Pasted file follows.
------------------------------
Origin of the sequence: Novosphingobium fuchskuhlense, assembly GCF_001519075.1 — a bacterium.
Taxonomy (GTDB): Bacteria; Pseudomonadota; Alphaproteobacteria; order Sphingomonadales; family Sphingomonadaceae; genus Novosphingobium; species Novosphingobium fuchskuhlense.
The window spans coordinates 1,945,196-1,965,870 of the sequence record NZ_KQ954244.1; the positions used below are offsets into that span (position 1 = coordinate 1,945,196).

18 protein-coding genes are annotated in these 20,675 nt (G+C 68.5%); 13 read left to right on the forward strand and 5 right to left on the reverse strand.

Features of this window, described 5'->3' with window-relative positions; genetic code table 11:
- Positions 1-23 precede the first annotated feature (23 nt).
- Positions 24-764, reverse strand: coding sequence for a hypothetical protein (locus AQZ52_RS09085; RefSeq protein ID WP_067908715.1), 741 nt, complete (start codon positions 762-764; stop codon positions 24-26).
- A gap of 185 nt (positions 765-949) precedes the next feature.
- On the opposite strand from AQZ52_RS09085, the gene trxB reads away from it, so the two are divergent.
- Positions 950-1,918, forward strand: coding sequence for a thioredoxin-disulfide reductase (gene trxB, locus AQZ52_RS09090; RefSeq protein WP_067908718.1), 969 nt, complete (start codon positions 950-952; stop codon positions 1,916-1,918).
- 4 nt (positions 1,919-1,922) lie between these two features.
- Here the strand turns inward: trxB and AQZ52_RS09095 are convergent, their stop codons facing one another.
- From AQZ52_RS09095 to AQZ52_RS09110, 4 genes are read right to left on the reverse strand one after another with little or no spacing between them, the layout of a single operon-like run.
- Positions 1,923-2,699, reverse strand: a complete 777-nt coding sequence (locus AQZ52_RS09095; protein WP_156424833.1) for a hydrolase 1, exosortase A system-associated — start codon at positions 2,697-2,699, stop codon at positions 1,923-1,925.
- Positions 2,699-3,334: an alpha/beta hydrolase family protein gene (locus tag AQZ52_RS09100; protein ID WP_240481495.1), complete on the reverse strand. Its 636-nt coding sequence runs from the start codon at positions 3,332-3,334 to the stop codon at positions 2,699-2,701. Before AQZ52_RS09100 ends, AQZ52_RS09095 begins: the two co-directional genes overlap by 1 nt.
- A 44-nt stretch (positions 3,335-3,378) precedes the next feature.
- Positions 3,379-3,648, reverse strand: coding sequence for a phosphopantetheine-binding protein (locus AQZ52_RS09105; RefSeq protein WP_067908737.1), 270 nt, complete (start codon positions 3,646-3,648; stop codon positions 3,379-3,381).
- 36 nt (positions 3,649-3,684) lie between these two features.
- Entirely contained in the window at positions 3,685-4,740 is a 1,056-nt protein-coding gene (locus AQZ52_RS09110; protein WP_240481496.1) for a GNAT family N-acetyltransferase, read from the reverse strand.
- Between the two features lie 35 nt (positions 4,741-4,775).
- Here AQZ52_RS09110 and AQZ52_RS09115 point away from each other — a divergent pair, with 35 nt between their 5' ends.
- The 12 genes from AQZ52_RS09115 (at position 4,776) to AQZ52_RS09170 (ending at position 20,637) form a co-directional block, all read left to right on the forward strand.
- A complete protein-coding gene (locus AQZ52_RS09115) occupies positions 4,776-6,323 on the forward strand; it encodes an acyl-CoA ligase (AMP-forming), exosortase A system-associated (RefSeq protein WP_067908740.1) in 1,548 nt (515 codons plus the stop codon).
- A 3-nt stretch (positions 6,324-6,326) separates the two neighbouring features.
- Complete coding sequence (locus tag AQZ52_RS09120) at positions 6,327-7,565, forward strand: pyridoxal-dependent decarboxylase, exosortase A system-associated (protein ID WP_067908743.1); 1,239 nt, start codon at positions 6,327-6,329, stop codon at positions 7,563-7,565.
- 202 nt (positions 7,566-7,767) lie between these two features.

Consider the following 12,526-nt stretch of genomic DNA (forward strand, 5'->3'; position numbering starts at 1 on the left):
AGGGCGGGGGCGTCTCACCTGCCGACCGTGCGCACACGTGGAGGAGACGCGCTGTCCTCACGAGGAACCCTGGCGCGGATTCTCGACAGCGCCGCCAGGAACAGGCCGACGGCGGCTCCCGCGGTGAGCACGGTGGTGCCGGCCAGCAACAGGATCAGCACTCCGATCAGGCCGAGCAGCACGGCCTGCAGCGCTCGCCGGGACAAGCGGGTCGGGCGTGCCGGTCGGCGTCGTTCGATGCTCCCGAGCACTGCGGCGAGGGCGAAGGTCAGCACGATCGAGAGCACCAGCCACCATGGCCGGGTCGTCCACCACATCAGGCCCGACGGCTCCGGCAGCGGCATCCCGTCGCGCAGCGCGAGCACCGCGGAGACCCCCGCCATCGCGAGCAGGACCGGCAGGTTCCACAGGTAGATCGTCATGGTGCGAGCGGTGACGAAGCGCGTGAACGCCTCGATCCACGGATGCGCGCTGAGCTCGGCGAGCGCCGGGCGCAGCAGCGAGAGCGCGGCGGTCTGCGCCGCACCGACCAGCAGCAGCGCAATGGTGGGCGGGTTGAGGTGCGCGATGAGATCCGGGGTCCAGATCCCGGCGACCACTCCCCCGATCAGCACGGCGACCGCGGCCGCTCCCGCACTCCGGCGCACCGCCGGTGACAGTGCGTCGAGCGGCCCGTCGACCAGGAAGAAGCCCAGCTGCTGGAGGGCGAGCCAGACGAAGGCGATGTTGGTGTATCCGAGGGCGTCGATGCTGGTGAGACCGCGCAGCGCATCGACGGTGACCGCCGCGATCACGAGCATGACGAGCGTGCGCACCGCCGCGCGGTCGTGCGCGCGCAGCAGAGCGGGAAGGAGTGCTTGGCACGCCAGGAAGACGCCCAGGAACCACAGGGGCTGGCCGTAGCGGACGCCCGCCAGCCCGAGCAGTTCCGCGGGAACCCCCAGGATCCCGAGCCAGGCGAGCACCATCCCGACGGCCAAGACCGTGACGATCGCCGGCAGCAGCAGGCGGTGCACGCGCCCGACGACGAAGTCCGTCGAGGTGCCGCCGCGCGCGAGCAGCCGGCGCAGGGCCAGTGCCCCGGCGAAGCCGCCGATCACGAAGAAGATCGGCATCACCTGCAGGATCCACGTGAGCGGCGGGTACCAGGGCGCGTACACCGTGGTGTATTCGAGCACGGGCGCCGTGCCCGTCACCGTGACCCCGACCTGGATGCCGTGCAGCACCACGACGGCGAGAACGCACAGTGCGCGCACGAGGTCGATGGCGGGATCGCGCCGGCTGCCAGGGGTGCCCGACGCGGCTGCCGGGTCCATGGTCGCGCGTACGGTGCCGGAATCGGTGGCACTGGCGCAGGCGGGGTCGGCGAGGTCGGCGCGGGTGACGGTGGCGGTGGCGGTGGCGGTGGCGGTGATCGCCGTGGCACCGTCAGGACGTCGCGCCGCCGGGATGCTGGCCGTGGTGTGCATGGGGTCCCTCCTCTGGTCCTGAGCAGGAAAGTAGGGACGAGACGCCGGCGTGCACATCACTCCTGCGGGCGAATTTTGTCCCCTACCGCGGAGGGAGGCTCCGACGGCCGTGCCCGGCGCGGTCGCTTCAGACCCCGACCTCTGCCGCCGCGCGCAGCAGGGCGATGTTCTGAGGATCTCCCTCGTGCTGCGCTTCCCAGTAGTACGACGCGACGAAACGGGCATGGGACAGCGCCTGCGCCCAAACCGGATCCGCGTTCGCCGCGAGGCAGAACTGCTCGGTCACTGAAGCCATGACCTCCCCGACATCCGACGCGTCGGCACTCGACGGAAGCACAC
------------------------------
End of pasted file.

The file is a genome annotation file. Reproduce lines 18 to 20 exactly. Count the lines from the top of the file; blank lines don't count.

- 36 nt (positions 3,649-3,684) lie between these two features.
- Entirely contained in the window at positions 3,685-4,740 is a 1,056-nt protein-coding gene (locus AQZ52_RS09110; protein WP_240481496.1) for a GNAT family N-acetyltransferase, read from the reverse strand.
- Between the two features lie 35 nt (positions 4,741-4,775).